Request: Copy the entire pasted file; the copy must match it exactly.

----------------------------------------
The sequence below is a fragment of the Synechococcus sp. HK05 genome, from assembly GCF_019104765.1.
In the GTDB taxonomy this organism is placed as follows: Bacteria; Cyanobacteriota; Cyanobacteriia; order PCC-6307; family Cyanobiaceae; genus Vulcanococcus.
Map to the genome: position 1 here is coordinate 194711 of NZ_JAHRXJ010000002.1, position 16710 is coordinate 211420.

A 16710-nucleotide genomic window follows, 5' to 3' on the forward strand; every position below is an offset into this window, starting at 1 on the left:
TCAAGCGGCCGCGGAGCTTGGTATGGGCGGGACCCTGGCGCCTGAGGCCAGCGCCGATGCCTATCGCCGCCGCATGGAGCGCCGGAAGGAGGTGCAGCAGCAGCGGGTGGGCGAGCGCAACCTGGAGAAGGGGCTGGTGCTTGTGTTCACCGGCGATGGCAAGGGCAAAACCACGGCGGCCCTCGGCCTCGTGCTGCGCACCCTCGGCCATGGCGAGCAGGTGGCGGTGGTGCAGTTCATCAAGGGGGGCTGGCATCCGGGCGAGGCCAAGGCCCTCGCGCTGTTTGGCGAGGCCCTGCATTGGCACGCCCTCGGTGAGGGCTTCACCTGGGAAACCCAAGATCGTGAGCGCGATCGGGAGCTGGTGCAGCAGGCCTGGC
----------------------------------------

The sequence below is a fragment of the Synechococcus sp. HK05 genome, from assembly GCF_019104765.1.
In the GTDB taxonomy this organism is placed as follows: Bacteria; Cyanobacteriota; Cyanobacteriia; order PCC-6307; family Cyanobiaceae; genus Vulcanococcus.
Map to the genome: position 1 here is coordinate 194711 of NZ_JAHRXJ010000002.1, position 16710 is coordinate 211420.

A 16710-nucleotide genomic window follows, 5' to 3' on the forward strand; every position below is an offset into this window, starting at 1 on the left:
TCAAGCGGCCGCGGAGCTTGGTATGGGCGGGACCCTGGCGCCTGAGGCCAGCGCCGATGCCTATCGCCGCCGCATGGAGCGCCGGAAGGAGGTGCAGCAGCAGCGGGTGGGCGAGCGCAACCTGGAGAAGGGGCTGGTGCTTGTGTTCACCGGCGATGGCAAGGGCAAAACCACGGCGGCCCTCGGCCTCGTGCTGCGCACCCTCGGCCATGGCGAGCAGGTGGCGGTGGTGCAGTTCATCAAGGGGGGCTGGCATCCGGGCGAGGCCAAGGCCCTCGCGCTGTTTGGCGAGGCCCTGCATTGGCACGCCCTCGGTGAGGGCTTCACCTGGGAAACCCAAGATCGTGAGCGCGATCGGGAGCTGGTGCAGCAGGCCTGGC